A.Sutherland - AncientPages.com -The cathedral-like structure - the least-visited and unique place in the world - is located on a barren and uninhabited island of Staffa, six miles off the western coast of Mull, which is part of the chain of islands known as the Inner Hebrides, Scotland.
Bizarre basalt pillars, unusual symmetry, and eerie sounds produced by the echoes of waves can be admired in a huge sea-cave formed from hexagonal basalt and known as Fingal's Cave.
A unique, 69m (227 feet) tall structure is the result of an intense volcanic activity, which occurred approximately 60 million years ago.
The cave was formed from the most spectacular, hexagonally jointed black, basalt columns.
Its height is 20m (66 feet) and its mouth, surrounded by these columns, has an opening of 13m (42 feet). The pillars are from 6 to 12 m high.
The cave was discovered in 1772 by Sir Joseph Banks (1743-1820), a British explorer and naturalist, who visited the island of Staffa and Fingal's Cave during his expedition to Iceland and ancient records say that the island shakes so much during violent storms that one family occupying a small hamlet near the center of the island in the late 1790s were forced to leave.
The hexagonal columns of basalt on Staffa seem to have unusual qualities.
According to Salvatore M. Trento's "Field Guide to Mysterious Places of the Pacific Coast," there is a magnetic anomalyin the area. Very high magnetic readings have been recorded approximately twenty feet from the cliff face, but in the close vicinity of ancient paintings that cover columns, the milligauss readings dropped.
Historical sources confirm that prehistoric inhabitants lived in the region 8,000 years ago. Were they aware of specific locations with low magnetic readings that could cause special effects?
Sir Walter Scott, Scottish historical novelist, and poet saw the famous Fingal's Cave and listened to the unearthly music emitted by the dark-colored basaltic columns and water, affected by the ebb and flow of tides.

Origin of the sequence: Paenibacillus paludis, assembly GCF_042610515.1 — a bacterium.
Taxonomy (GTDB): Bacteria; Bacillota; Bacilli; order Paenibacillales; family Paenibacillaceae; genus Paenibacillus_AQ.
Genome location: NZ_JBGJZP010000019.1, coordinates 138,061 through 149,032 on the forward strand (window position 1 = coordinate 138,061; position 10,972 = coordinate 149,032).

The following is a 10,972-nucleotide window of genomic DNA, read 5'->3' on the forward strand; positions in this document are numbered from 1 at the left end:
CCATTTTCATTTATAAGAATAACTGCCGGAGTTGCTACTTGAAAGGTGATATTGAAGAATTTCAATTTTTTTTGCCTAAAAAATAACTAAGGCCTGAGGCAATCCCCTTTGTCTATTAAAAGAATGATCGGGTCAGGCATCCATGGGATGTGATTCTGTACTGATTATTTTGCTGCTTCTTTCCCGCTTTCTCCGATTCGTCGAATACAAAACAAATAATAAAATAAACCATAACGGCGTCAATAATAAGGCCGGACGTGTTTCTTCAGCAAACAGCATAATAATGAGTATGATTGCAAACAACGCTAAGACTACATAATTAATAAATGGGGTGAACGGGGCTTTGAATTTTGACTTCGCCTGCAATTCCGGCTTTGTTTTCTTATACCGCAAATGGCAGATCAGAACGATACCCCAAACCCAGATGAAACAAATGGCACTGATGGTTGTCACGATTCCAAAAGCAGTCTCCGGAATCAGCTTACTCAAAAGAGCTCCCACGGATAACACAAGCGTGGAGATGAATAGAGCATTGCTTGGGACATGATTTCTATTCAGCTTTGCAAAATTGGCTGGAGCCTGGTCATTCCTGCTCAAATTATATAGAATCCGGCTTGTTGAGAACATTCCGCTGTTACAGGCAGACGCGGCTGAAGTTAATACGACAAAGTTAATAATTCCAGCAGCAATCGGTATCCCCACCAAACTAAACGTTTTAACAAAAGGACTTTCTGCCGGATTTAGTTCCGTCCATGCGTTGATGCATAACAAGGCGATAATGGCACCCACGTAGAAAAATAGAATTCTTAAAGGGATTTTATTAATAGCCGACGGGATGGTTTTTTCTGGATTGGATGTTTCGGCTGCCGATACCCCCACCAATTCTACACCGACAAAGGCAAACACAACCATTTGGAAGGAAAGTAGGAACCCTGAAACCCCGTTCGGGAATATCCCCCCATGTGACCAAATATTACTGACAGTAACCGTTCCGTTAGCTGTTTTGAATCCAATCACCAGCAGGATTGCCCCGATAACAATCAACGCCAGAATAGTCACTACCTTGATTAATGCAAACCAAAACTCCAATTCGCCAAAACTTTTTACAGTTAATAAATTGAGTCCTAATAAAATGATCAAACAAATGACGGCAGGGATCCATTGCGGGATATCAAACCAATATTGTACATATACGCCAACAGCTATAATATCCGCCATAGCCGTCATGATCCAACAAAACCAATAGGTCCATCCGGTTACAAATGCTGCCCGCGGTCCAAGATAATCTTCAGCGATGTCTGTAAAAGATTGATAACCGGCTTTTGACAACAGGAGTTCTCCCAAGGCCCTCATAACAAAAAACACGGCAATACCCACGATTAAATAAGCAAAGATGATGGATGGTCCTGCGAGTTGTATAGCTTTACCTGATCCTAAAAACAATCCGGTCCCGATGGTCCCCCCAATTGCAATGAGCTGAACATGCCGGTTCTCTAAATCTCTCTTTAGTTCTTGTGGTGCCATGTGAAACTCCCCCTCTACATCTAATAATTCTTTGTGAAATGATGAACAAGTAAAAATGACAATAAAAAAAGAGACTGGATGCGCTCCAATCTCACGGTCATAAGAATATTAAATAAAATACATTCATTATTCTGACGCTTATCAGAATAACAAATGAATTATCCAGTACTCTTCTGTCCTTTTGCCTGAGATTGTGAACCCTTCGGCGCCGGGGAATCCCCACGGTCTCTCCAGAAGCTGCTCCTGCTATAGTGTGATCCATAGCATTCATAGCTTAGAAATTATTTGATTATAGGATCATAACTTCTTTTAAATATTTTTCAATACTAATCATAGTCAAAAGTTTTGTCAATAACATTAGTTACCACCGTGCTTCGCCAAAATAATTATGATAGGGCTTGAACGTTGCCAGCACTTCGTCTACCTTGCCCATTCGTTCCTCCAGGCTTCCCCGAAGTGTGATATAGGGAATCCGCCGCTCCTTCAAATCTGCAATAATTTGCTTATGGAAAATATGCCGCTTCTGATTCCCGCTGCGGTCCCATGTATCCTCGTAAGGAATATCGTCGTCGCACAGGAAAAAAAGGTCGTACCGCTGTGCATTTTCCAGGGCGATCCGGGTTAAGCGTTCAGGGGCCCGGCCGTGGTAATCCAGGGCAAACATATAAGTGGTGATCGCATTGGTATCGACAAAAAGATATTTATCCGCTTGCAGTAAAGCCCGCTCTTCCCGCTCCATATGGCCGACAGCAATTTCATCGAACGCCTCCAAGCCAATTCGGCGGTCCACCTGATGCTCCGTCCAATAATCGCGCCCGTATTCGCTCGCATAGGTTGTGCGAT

His impression was that the place is "a naturally adorned cathedral where one touches the spirit of God", the Gaelic name means "the Cave of Music". According to legend, an Irish giant and hero, Fingal (Finn mac Cumhail) built Staffa to avoid getting his feet wet when he walked across the sea from the Giant's Causeway in Ireland to Scotland to "lift" cattle.
Also, Giant's Causeway's unique structure is ascribed to Fingal, who built it in Antrim, Northern Ireland to walk to Scotland to fight his rival giant, Benandonner.
Fingal and his giant warriors are common in ancient Celtic mythology.
Finn, whose name means: white, a fair-haired person, also possessed a magic horn, which bore a mysterious curse and Knud Mariboe in 'The Encyclopedia Of The Celts' writes that 'Finn's mother was granddaughter of Nuada, king of Erin (Ireland) and leader of the Tuatha De Danann, and of Ethlinn, the mother of Lugh of the Long Hand, a sun god, worshipped in the Celtic world...'
Today no one believes that Fingal built the Staffa's magnificent cave and the Giant's Causeway, but rather Mother Nature did millions of years ago.
Nevertheless, places like these have always been seen as something special, possibly sacred or mythical in origin.
Written by – A. Sutherland - AncientPages.com Senior Staff Writer